Friday, November 25, 2011

Measuring Honest Responses, Honestly

I was wallowing in the word use; “measureable marketing campaigns”, “customized engagement”, “tracking leads”.  These descriptors that you lavished in your job description all resonate with my beliefs and my competencies in defining your customer as key to business growth.  Then you mentioned an understanding of NPS scores.

I know about them.  I worked with GE and I own the stock.  So you are aware of the controversy over the “likely to recommend question” as an accurate predictor of business growth.  Also I’ve personally tested, granted a while ago in graduate school, the 11-pt variability scale used in this testing and didn’t find it as accurate as the 7-pt Likert scale.  But the list of other variables that impacts results goes well beyond 11-pts into self-report over oral report; individual environments over group and so forth.

At the end, I will give you that NPS scores are a generally acceptable method of translating human response into business action.  Key here is acceptable and business action.  (When I’m asked to recommend a strategy my preference is to develop a road map from research first.)  So yes, I could make that work.

An obstacle to your initiating dialog with me won’t be my research acumen, ability to engage the customer, or deep marketing experience.  But it may be that most of what I know about luxury goods comes from experience with this consumer segment in the financial services community and from hanging out with rich people, primarily a very few selected family members and friends.  If only my work experience included fabrics, fashion and design, I could drop a brand name here like Verace, Gucci, Chanel, Perry Ellis (Tom Ford).

Oh well, take a look at my resume, I’d love to speak with you about this very large and exciting opportunity.  Best to call me on my cell.  Chow!

Friday, November 18, 2011

It's About Content, not Advertising.

I have been thinking about your cost per lead.  One thing about "new marketing" that's apparent is that it isn't about TV advertising, it's about content and video. A lucrative focus for you might be to determine what your customers are interested in and create video around that topic. 

What's going to grab attention?  That's a question that deserves first a focus on who you want to pursue and some research.  But let's say you pick skateboarding to capture a young demographic and let's pick YouTube as the chosen marketing channel.  I'm not suggesting viral video because you're better off playing Powerball than waiting for your clip to take off (48 hours of video are loaded every minute).  So you'll want to buy some search ads which go for $0.50 per click. You don't have to sink a fortune.  Just be sure your content is relevant to the search term since Google bases the ad's position on that relevance.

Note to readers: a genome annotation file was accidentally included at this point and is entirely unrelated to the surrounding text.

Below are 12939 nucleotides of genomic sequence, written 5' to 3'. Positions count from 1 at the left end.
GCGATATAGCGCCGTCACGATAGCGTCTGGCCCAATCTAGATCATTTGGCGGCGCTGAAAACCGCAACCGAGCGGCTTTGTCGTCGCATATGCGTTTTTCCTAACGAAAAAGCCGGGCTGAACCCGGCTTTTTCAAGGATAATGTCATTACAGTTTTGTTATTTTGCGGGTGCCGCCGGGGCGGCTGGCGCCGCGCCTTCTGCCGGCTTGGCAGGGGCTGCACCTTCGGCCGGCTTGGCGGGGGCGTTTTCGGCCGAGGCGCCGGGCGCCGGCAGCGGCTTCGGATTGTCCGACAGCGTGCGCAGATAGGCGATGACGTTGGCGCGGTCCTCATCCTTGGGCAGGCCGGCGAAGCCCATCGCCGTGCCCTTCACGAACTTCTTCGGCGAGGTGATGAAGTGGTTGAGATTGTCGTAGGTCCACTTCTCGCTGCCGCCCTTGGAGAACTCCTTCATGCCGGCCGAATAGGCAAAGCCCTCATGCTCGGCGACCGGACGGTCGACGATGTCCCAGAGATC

Being thrifty?  Instead of using your Madison Avenue ad agency to determine what's working (they're likely to use focus group testing), take advantage of the comments your viewers will write below the video.  Granted, many will be colorful (+/-), but some will have insights.  Also there's technology that lets you see when people are tuning in and out of your video.  A/B test by running two versions of your clip as an Unlisted Video backed by search ads and then see which clip gets the better response.  And, there's Google Analytics, one of my favorites. 

If you're spending money on YouTube ads, you'll want to track the ROI, which despite the fact the YouTube is 21st century digital and cutting edge, the tracking is a bit challenged. But there is a method and let's face it, there's no point in trying this if you can't gauge eyeballs.  

At the end of the day, you'll want to position yourself as an expert in your field.  This is where the skateboarding example comes in.  The Original Skateboards brand has been built largely on its YouTube presence (even over Facebook).  I've attached a video (below) which you may not find that entertaining, but the skateboarder-want-to-be's out there not only watch but study the moves.  Besides YouTube, other online more traditional "broadcast" alternatives include ABC, NBC, CBS, Comedy Central, and the Daily Show.  All places which deserve testing of your 30 second ad variety since if you're not there you're missing eyeballs.

The key rule to remember is that it's not about advertising.  It is about creating content that helps or intrigues people, that people connect with and then they connect with the source, and that's you.  

Video:  Original Skateboards
To Erika, competency is the thrill.